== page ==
When Kenya adopted the devolved system of governance in 2013, among the key functions that were taken over by the county units was health. The transition has not been smooth since and the county governments have constantly been engaged in unending battles with health workers over unpaid salaries and poor working conditions.
It therefore did not come as a surprise when last year’s move by the Machakos County government to order the closure of all private medical facilities operating within a radius of 300 metres from all Level Four and Level Five facilities across the county sparked protests from the operators. In contention was the close proximity of private clinics, pharmacies, laboratories to public health facilities
The county government subsequently raided private clinics, chemists and laboratories operating a few meters from the Machakos Level V Hospital and revoked trade licences of the facilities that had failed to comply with the ultimatum.
The operators were accused of exploiting patients by overcharging for medical services that were supposed to be offered free in all public hospitals.
The county government has now been vindicated after the High Court dismissed a petition challenging its decision to shut down private health facilities and pharmaceutical shops operating near public hospitals within the county.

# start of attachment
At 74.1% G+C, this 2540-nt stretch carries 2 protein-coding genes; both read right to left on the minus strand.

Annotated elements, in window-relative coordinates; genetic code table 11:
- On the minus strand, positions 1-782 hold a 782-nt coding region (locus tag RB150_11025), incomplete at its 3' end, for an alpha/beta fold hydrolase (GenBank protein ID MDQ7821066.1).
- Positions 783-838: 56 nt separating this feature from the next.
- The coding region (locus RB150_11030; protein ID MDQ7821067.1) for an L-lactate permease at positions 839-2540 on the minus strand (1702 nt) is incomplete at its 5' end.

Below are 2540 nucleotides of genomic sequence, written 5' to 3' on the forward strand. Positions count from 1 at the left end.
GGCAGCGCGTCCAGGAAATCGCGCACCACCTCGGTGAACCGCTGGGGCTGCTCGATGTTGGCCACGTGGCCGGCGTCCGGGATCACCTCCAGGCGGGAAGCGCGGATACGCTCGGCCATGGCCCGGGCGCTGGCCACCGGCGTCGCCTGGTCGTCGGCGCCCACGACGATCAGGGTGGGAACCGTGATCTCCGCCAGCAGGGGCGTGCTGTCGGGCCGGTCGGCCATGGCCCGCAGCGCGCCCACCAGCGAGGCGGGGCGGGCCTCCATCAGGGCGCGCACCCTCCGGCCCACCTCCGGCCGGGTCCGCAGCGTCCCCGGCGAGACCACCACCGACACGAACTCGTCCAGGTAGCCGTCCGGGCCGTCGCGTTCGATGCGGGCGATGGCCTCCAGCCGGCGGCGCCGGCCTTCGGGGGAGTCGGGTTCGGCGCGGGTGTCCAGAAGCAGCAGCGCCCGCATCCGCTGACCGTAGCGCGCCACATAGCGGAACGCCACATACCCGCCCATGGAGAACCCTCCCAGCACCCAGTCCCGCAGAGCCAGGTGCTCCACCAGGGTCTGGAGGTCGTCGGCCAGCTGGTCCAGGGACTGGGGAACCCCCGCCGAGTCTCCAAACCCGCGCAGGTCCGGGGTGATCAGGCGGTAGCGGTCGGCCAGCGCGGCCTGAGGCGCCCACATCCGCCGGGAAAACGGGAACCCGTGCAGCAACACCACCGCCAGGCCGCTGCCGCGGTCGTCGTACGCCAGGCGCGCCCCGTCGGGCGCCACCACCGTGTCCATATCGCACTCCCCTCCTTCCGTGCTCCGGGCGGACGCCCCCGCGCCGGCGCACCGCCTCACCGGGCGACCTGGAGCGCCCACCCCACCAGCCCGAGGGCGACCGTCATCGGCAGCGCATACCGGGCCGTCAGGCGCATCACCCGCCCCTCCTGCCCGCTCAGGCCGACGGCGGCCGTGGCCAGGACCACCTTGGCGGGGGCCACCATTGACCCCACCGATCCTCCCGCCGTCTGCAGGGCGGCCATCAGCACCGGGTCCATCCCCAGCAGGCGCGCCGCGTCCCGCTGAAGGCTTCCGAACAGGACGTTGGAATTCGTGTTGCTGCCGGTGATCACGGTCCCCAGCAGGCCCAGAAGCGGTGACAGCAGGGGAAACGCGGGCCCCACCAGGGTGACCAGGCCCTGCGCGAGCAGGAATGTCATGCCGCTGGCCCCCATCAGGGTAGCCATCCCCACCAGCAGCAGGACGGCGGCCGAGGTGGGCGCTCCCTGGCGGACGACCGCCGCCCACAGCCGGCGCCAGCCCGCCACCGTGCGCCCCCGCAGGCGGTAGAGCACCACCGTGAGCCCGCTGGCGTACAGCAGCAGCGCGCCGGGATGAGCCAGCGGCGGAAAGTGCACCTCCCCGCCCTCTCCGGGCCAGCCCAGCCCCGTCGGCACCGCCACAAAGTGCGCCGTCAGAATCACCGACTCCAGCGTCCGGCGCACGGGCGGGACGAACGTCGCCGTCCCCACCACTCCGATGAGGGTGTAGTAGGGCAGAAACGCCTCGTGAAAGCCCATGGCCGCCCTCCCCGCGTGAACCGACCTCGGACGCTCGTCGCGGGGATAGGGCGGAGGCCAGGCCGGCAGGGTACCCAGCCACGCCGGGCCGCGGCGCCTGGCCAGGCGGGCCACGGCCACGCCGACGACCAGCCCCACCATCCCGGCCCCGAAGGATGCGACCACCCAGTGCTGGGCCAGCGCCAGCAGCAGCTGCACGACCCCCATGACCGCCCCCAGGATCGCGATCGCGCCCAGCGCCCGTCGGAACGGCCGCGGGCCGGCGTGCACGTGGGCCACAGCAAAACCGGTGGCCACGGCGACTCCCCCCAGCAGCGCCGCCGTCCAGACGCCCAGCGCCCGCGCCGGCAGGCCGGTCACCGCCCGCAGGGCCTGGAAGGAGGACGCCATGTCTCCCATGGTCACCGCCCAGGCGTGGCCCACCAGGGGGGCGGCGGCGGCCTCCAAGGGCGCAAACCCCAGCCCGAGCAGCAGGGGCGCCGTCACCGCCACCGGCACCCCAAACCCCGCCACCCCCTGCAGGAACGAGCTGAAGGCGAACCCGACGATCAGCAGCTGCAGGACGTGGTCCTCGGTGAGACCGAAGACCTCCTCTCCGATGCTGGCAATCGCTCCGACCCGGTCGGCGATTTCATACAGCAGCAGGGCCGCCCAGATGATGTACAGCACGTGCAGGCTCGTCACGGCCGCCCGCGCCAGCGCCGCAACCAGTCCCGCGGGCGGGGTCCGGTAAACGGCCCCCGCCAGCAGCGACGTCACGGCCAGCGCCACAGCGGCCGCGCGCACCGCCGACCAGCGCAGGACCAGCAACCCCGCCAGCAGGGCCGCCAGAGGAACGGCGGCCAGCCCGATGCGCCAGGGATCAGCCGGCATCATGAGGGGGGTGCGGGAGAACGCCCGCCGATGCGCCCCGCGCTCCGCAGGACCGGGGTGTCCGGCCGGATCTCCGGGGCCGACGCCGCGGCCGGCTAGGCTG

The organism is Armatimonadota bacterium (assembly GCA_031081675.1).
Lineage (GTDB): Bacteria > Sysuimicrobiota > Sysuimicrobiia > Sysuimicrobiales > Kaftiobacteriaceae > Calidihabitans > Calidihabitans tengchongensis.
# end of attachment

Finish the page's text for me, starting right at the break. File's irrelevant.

We welcome the legal conclusion of the matter and urge all the main stakeholders in the dispute to now focus on the delivery of affordable and efficient health services to the residents.
The public health workers that owned or operated some of the banned health facilities in close proximity to public health facilities had been accused of malfeasance, which compromised their ability to offer efficient services.
It makes no sense for the taxpayers to finance the purchase of medicines for those visiting public facilities only for them same to be denied critical medicine by being referred to private facilities where the same drugs are sold exorbitantly.
The provision of quality and efficient healthcare must be entrenched in our public health system if we are to ensure that majority of Kenyans benefit from the same.